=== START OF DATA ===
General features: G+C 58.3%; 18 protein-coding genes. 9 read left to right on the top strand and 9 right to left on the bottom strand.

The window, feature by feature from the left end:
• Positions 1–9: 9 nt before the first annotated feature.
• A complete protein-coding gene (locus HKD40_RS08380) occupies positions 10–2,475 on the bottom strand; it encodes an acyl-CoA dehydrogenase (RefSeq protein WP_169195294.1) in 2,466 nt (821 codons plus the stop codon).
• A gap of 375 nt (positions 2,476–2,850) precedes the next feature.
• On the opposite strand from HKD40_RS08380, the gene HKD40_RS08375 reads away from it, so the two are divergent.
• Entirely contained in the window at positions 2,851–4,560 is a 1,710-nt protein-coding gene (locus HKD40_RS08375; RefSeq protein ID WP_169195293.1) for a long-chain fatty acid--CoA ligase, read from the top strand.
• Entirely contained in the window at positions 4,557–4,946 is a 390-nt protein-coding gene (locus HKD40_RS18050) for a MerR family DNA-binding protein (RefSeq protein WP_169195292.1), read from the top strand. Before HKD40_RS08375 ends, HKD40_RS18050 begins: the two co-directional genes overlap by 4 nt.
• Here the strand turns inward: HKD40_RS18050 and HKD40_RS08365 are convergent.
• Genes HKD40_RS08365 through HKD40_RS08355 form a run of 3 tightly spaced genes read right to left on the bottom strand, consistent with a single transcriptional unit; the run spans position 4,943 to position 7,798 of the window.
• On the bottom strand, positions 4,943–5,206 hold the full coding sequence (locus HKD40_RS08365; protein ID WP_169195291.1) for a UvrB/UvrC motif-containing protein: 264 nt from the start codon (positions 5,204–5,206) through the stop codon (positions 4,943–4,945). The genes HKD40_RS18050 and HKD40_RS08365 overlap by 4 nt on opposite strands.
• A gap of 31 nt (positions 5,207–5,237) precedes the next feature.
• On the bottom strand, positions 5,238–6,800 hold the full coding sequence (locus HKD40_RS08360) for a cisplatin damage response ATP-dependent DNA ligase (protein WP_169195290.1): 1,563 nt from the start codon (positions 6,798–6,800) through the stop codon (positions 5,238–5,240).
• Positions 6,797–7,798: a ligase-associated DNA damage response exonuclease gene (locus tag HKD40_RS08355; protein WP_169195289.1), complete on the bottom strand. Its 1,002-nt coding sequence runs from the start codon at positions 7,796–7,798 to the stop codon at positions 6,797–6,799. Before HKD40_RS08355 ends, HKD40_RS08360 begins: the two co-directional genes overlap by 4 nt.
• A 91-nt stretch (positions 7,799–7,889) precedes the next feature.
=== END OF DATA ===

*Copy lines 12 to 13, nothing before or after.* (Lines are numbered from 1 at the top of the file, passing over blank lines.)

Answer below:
• A gap of 31 nt (positions 5,207–5,237) precedes the next feature.
• On the bottom strand, positions 5,238–6,800 hold the full coding sequence (locus HKD40_RS08360) for a cisplatin damage response ATP-dependent DNA ligase (protein WP_169195290.1): 1,563 nt from the start codon (positions 6,798–6,800) through the stop codon (positions 5,238–5,240).